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Without chasing elements, say I have the diagram in an abelian category: $$ \require{AMScd} \begin{CD} A @>{f}>> B @>{c}>>C@>>>0\\ @V{q}VV @V{h}VV \\ D@>{g}>> E@>{q'}>>F \end{CD} $$ such that the top row is exact.

  1. Can I say that $\operatorname{coker}(f)=(C,c)$ or just that $\operatorname{coker}(f)\to C$ is a unique map?

  2. Say that $\ker(q'\circ g\circ q)=A$ and the left square commutes. How do I say $\operatorname{im}(f)\subset \ker(q'\circ h)$ without using a subset symbol? I don't want to mention elements, but I am not comfortable yet in this generality. Should I write $\operatorname{im}(f)\hookrightarrow \ker(q'\circ h)$?

Thanks

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I don't understand your first question.

To say $\textrm{im}\, f\subseteq\ker(q'\circ h)$, I'd simply say $q'\circ h\circ f=0$.

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The kernel (resp. cokernel) of a morphism $f : A \to B$ can be defined in any category $\mathcal{C}$ with zero objects. You must be aware that it is not an object of $\mathcal{C}$, but a morphism $k : K \to A$ (resp. $c : B \to C$) having a certain universal property. See my answer to In an abelian category is it true that $\ker f \cong \ker (\operatorname{coker} (\ker f))$?

(Co)kernels are unique only up to isomorphism. This means that any two (co)kernels differ by an isomorphism between their (co)domains. In many concrete applications there exists a canonical construction of (co)kernels which might create the impression of uniqueness, but do not confuse this standard (co)kernel with the universal categorical concept.

Also images can be defined in a general categorical setting. You should consult a book on category theory, for example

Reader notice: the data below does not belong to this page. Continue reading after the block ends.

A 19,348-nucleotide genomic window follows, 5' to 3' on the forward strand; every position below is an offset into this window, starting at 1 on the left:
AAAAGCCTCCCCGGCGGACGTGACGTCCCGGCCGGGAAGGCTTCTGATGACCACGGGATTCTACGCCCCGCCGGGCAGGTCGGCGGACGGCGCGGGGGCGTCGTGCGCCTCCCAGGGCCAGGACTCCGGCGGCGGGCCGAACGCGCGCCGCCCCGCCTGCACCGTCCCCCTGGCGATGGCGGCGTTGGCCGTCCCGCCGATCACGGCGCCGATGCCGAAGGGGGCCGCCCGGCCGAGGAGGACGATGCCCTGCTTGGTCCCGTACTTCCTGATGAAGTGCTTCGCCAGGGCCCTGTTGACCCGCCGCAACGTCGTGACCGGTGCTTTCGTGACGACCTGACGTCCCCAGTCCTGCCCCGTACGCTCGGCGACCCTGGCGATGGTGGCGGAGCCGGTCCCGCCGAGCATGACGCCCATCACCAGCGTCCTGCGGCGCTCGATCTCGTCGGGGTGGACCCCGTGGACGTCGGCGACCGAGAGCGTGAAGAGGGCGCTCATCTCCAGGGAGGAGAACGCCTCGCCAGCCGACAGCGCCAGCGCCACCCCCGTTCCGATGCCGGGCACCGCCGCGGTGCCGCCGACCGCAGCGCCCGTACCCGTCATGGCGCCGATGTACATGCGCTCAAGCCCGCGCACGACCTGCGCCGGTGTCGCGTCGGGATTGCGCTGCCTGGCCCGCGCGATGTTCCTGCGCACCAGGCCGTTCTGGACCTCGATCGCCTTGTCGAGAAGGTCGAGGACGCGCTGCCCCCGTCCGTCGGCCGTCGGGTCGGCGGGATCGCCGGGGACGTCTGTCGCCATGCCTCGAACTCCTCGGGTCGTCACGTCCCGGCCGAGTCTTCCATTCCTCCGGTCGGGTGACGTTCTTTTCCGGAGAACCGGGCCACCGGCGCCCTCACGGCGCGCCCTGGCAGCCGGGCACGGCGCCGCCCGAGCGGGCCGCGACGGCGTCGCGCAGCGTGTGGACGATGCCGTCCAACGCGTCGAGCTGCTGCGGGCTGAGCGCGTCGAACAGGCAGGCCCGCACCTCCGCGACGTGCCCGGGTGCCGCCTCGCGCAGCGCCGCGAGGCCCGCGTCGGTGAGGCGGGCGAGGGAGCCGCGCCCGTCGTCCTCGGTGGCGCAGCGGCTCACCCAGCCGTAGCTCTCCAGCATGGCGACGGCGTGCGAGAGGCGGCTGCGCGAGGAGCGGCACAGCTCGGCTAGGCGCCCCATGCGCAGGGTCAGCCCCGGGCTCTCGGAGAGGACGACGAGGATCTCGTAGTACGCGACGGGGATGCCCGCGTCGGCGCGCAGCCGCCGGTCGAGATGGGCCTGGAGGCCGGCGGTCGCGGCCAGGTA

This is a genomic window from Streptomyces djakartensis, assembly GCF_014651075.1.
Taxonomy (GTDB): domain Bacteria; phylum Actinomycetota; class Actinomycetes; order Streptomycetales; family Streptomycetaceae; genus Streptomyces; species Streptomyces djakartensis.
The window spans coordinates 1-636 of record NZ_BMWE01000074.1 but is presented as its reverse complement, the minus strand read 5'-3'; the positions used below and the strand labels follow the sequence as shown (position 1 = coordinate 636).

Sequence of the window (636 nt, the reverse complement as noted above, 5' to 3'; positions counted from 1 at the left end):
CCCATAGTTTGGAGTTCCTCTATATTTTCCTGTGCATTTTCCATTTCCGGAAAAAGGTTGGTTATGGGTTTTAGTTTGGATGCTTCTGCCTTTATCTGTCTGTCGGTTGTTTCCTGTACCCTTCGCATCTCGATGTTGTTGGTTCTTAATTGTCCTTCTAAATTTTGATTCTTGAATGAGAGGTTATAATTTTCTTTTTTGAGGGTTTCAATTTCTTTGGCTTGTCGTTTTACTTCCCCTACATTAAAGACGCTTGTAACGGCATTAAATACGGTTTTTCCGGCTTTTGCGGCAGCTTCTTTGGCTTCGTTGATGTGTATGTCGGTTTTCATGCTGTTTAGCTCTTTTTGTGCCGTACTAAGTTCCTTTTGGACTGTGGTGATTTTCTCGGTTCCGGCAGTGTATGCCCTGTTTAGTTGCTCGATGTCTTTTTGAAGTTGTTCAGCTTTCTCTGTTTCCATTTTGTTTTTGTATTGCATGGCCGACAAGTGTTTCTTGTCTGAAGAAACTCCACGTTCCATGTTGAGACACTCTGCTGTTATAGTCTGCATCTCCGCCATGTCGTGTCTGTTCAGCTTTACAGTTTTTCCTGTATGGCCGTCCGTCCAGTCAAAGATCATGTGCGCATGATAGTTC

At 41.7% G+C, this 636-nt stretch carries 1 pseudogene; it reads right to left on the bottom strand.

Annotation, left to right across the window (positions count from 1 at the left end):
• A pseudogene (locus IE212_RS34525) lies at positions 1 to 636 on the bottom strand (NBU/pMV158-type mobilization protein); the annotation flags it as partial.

Mitchell, Barry. Theory of categories. Vol. 17. Academic Press (1965)

Images are based on the concept of subojects. A subobject of an object $A$ is a monomorphism $m : S \to A$, and you can partially order subobjects by defining $m' \le m$ if there exists $\mu : S' \to S$ such that $m \circ \mu = m'$. Note that $\mu$ will be a monomorphism. This relation $\le$ is the substitute for set inclusion $\subset$. If both $m' \le m$ and $m \le m'$, we call $m,m'$ equivalent subobjects ($m \equiv m'$). In this case $\mu$ is an isomorphism.

The image of a morphims $f : A \to B$ is a subobject $im(f) : I \to B$ of $B$ having a certain universal property. In an abelian category it turns out that the morphism $ker(coker(f))$ has this universal property so that we can also regard $im(f) = ker(coker(f))$ as the definition of an image.

The subobject concept should answer your second question: $im(f)$ and $ker(q'\circ h)$ are subobjects of $B$ which can be compared via $\le$.

In your first question $c$ is a cokernel of $f$, and you may write $c = coker(f)$. I recommend that you try to prove this using the above link. Apply it to $im(f) \equiv ker(g)$ and $im(c) \equiv ker(0)$.

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